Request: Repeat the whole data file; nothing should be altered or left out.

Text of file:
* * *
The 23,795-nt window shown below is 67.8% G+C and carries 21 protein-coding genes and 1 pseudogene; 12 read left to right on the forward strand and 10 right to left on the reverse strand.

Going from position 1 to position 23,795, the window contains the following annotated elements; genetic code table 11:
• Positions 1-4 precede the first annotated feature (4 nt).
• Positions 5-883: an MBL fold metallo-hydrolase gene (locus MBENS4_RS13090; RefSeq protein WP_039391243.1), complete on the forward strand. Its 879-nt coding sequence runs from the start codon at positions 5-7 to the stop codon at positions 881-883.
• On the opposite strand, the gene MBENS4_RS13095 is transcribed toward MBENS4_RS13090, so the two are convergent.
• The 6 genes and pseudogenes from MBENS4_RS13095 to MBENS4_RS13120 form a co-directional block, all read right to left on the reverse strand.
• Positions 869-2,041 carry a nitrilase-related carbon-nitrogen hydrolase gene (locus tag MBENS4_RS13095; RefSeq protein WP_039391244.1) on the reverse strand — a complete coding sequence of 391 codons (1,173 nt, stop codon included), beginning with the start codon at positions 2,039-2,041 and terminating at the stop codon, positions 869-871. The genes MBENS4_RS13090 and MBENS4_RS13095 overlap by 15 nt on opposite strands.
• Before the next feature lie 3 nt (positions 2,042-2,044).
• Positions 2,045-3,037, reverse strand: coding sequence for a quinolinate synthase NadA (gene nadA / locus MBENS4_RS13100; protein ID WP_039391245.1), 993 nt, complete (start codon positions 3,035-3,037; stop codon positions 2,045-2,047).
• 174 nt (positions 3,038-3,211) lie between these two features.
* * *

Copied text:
The 23,795-nt window shown below is 67.8% G+C and carries 21 protein-coding genes and 1 pseudogene; 12 read left to right on the forward strand and 10 right to left on the reverse strand.

Going from position 1 to position 23,795, the window contains the following annotated elements; genetic code table 11:
• Positions 1-4 precede the first annotated feature (4 nt).
• Positions 5-883: an MBL fold metallo-hydrolase gene (locus MBENS4_RS13090; RefSeq protein WP_039391243.1), complete on the forward strand. Its 879-nt coding sequence runs from the start codon at positions 5-7 to the stop codon at positions 881-883.
• On the opposite strand, the gene MBENS4_RS13095 is transcribed toward MBENS4_RS13090, so the two are convergent.
• The 6 genes and pseudogenes from MBENS4_RS13095 to MBENS4_RS13120 form a co-directional block, all read right to left on the reverse strand.
• Positions 869-2,041 carry a nitrilase-related carbon-nitrogen hydrolase gene (locus tag MBENS4_RS13095; RefSeq protein WP_039391244.1) on the reverse strand — a complete coding sequence of 391 codons (1,173 nt, stop codon included), beginning with the start codon at positions 2,039-2,041 and terminating at the stop codon, positions 869-871. The genes MBENS4_RS13090 and MBENS4_RS13095 overlap by 15 nt on opposite strands.
• Before the next feature lie 3 nt (positions 2,042-2,044).
• Positions 2,045-3,037, reverse strand: coding sequence for a quinolinate synthase NadA (gene nadA / locus MBENS4_RS13100; protein ID WP_039391245.1), 993 nt, complete (start codon positions 3,035-3,037; stop codon positions 2,045-2,047).
• 174 nt (positions 3,038-3,211) lie between these two features.